by Mitch Kokai
Senior Political Analyst, John Locke Foundation
House Republicans unanimously passed an impeachment inquiry, an act that allows them greater power to investigate President Joe Biden’s and his family’s business practices.
In the Wednesday afternoon vote, all 221 Republicans in the House supported adopting the impeachment-inquiry resolution, while 212 Democrats opposed the measure. At least 218 votes were needed to pass the resolution, which was introduced by Representative Kelly Armstrong (R., N.D.) last week.
“Today, the House took a critical step in our investigation into serious matters involving President Joe Biden by formally opening an impeachment inquiry. As President Biden continues to stonewall lawful Congressional subpoenas, today’s vote of the full House of Representatives authorizing the inquiry puts us in the strongest position to enforce these subpoenas in court,” Speaker Mike Johnson (R., La.) said in a joint statement with Majority Leader Steve Scalise (R., La.), Majority Whip Tom Emmer (R., Minn.), and Conference Chairwoman Elise Stefanik (R., N.Y.).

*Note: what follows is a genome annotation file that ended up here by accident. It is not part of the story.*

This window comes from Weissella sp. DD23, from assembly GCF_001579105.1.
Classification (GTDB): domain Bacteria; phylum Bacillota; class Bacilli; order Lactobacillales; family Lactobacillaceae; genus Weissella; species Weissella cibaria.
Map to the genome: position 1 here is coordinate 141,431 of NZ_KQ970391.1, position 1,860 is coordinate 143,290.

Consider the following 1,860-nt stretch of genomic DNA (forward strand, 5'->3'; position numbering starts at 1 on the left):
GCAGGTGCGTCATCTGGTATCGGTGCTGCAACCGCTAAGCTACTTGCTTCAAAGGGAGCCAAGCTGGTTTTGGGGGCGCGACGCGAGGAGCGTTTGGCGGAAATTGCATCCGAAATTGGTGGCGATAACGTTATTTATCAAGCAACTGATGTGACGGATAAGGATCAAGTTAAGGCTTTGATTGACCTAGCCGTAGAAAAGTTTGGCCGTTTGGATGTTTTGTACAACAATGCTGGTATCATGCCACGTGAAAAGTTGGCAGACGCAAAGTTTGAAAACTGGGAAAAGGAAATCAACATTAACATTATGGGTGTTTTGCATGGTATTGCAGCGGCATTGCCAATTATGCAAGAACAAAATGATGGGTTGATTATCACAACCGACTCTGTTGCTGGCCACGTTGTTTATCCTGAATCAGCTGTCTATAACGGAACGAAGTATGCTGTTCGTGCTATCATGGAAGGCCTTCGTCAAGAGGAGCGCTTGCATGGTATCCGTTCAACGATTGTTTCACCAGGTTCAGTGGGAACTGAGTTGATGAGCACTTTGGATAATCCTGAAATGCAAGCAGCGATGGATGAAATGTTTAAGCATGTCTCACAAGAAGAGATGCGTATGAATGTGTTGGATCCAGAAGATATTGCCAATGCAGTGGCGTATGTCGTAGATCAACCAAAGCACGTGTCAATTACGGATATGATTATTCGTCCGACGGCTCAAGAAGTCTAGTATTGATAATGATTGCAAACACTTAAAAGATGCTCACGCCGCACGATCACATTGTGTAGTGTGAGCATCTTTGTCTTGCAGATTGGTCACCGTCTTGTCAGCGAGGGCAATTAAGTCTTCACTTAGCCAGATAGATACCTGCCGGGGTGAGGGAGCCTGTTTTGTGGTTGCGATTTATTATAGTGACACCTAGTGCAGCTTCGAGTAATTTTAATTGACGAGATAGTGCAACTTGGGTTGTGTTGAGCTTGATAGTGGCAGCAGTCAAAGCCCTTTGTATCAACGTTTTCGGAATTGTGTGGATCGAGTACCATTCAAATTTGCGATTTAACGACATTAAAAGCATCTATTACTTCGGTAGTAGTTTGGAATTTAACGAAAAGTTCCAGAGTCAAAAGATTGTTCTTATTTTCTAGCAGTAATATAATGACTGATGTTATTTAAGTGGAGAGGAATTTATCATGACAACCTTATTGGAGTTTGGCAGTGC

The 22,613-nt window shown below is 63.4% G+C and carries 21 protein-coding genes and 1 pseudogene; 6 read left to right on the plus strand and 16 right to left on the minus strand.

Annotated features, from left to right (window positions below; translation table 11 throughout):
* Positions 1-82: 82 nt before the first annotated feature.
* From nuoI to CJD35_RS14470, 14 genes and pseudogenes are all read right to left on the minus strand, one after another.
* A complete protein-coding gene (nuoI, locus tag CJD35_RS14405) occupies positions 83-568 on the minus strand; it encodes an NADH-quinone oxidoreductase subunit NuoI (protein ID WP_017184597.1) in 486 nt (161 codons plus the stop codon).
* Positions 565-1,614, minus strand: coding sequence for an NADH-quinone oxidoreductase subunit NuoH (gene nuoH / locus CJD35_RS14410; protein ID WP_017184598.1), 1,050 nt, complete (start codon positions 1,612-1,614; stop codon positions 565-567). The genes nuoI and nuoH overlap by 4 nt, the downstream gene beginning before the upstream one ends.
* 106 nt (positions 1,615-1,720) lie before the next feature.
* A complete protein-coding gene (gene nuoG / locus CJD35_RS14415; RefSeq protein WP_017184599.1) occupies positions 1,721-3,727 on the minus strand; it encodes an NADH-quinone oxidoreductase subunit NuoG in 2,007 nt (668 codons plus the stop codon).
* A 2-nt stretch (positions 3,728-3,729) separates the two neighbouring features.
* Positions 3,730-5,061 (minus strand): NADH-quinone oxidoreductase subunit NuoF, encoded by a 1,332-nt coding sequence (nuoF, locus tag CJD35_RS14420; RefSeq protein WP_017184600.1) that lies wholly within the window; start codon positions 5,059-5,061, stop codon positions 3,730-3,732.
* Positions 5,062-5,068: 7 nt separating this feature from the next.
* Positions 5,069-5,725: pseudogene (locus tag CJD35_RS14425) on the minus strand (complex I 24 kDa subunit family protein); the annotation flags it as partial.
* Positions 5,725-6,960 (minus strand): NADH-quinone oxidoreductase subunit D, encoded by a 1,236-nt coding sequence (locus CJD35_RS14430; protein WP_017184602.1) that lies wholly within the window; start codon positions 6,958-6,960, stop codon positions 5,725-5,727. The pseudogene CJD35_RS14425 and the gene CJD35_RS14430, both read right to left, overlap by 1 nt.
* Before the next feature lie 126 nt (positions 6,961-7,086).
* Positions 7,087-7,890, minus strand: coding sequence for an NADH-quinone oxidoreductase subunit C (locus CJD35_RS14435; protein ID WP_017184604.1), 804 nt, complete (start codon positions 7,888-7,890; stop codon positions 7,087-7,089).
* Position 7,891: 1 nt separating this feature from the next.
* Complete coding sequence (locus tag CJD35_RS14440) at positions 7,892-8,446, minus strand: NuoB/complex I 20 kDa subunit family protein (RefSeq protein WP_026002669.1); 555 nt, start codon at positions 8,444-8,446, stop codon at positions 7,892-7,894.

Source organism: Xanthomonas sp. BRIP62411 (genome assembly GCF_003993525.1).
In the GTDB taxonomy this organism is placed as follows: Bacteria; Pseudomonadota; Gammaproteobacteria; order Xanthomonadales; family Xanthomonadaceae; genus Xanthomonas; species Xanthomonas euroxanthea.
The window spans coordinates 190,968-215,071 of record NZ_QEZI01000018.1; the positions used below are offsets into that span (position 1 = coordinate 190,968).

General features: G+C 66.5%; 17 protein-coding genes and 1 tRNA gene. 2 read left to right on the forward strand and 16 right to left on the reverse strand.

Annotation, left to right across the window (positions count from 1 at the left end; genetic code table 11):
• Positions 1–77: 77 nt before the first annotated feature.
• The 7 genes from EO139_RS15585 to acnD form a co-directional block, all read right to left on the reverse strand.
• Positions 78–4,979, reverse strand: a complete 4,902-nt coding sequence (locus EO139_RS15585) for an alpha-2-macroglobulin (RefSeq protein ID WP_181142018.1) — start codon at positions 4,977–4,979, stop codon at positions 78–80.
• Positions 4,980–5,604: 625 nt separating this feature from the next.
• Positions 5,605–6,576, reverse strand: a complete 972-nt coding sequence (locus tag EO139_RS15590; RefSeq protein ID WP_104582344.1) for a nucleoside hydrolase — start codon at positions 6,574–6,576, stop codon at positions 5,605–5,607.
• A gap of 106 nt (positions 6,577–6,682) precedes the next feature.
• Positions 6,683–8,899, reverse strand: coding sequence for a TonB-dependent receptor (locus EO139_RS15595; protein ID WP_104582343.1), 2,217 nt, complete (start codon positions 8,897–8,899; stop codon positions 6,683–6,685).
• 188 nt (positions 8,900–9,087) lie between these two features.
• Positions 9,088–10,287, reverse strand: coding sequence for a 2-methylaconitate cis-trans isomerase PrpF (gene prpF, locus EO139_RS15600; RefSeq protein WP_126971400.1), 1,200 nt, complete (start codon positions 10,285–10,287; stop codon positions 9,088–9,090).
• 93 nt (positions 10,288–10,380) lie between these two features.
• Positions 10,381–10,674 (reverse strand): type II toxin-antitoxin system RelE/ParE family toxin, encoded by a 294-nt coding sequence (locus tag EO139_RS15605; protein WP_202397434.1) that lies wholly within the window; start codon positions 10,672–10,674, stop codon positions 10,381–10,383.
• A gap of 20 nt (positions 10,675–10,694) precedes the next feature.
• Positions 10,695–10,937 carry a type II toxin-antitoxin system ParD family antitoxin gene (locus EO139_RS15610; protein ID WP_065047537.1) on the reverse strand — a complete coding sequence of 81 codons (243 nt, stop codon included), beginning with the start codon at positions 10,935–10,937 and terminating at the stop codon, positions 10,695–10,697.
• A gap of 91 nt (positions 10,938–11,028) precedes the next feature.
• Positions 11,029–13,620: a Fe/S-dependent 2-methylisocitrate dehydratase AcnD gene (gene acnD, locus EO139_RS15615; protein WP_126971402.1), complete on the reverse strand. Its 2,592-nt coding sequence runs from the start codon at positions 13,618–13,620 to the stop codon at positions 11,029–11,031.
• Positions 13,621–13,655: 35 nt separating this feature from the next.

The anticipated vote comes after then-Speaker Kevin McCarthy (R., Calif.) launched the presidential impeachment inquiry in September, an informal move that Democrats and the White House have decried as unconstitutional and politically motivated.
House Judiciary chairman Jim Jordan (R., Ohio), whose committee has helped lead the investigation of President Biden’s alleged involvement in his son’s foreign influence-peddling schemes, told reporters last week that nothing in the Constitution prevents a House speaker from opening an impeachment inquiry without a full House vote.
“Constitutionally, it’s not required. Speaker said we’re [in] an impeachment inquiry, [then] we’re in an impeachment inquiry,” Jordan said.
On Tuesday, he reiterated that an official impeachment-inquiry resolution would give Republican-led committees more legal weight when filing subpoenas against the Biden family and their close business associates.
“We think a formal vote of the majority of the House, on record, for a power that solely resides with the House — that helps us if, in fact, we’ve got to go to court,” said Jordan.